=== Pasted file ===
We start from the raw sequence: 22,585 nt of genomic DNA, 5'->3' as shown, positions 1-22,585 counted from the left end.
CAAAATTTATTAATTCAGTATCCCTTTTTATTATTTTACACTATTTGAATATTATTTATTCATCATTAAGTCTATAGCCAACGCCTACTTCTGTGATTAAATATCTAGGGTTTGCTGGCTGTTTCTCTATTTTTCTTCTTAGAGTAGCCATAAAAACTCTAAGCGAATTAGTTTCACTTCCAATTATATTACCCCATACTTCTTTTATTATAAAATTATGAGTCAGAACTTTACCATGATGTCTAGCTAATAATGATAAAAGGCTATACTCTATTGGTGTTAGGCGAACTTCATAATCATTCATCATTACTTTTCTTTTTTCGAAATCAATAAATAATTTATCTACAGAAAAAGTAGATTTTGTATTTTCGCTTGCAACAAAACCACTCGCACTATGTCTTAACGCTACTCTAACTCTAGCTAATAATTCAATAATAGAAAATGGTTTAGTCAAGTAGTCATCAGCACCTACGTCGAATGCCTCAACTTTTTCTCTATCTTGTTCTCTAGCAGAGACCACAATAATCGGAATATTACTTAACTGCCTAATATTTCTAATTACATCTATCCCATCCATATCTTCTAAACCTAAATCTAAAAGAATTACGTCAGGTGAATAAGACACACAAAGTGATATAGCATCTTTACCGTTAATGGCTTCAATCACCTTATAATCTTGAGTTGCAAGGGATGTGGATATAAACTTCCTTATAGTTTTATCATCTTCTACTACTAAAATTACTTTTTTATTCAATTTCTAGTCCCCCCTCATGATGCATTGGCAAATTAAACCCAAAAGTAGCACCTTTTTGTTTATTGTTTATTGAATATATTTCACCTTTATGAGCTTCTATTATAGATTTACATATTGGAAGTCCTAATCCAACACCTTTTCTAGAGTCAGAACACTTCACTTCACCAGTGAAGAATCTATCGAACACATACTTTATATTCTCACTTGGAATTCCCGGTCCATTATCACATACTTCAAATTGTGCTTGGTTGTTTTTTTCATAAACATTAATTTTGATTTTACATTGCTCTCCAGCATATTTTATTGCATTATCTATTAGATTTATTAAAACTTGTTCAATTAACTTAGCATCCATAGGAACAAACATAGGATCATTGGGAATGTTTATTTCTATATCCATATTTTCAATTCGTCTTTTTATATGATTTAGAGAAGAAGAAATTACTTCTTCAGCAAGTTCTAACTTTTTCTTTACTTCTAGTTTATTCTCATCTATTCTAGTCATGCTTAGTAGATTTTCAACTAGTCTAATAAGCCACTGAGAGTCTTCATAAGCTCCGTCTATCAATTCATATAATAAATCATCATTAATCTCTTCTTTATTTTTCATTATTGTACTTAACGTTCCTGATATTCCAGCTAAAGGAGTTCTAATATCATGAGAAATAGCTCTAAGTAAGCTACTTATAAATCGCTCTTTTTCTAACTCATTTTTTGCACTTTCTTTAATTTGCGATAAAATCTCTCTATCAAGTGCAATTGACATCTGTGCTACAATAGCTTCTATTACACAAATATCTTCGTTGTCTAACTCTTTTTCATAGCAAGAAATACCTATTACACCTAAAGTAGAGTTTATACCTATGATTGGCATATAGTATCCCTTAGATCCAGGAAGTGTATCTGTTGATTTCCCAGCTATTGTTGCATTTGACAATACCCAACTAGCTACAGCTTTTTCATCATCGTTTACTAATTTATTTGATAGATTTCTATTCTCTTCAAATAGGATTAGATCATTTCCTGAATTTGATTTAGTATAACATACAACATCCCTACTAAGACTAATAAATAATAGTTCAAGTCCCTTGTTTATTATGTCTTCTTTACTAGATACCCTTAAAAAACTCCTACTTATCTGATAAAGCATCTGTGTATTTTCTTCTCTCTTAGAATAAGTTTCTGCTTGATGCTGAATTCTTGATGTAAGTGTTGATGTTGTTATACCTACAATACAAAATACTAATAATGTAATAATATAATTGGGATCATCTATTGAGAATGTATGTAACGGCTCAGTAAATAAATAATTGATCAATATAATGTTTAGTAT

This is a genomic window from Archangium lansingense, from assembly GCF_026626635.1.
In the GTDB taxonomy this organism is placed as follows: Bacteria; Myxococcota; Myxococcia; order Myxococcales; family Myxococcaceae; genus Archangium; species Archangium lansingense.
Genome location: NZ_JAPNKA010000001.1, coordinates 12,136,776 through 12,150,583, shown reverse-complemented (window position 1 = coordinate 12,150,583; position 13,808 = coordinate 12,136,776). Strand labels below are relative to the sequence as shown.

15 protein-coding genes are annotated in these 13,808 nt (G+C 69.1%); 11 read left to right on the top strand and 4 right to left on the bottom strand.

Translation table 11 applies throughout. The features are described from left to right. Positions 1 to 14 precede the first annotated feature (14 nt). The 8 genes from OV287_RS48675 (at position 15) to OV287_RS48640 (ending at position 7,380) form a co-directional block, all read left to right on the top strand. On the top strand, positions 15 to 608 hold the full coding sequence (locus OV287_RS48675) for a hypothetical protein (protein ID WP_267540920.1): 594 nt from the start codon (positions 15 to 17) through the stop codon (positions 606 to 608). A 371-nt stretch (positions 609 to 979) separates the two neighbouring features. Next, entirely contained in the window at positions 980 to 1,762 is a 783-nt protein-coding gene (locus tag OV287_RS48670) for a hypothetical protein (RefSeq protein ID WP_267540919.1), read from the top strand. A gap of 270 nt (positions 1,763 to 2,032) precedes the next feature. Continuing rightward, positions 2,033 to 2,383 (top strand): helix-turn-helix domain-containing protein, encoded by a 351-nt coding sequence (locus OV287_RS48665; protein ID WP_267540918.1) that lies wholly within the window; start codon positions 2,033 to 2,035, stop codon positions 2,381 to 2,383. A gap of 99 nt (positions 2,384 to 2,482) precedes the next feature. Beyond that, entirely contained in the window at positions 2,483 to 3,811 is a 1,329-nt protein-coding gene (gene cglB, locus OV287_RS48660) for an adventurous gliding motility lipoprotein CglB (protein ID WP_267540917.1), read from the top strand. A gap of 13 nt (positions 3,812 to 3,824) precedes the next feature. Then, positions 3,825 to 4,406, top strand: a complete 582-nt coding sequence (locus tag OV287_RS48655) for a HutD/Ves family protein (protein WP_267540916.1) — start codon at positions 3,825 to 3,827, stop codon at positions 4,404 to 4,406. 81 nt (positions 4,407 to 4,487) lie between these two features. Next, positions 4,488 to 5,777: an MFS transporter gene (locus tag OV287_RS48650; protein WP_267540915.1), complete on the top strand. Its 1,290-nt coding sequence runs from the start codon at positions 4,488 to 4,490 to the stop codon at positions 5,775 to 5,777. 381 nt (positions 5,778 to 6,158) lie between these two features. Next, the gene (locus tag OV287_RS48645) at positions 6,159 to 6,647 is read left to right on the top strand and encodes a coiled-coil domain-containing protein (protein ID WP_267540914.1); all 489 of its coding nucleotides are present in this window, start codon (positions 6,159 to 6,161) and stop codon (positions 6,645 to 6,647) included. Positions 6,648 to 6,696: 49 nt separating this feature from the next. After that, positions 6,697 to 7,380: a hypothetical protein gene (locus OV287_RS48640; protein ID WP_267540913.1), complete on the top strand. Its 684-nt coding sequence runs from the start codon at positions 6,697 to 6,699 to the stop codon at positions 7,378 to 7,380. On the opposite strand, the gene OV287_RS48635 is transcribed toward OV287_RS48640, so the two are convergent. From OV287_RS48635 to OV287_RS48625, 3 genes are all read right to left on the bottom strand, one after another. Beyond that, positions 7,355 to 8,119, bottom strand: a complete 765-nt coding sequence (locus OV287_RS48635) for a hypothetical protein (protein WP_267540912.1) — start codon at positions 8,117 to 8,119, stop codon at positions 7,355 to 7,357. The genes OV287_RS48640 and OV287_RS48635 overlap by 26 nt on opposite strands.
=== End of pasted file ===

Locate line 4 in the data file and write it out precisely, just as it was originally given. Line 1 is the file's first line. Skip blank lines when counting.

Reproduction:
In the GTDB taxonomy this organism is placed as follows: Bacteria; Myxococcota; Myxococcia; order Myxococcales; family Myxococcaceae; genus Archangium; species Archangium lansingense.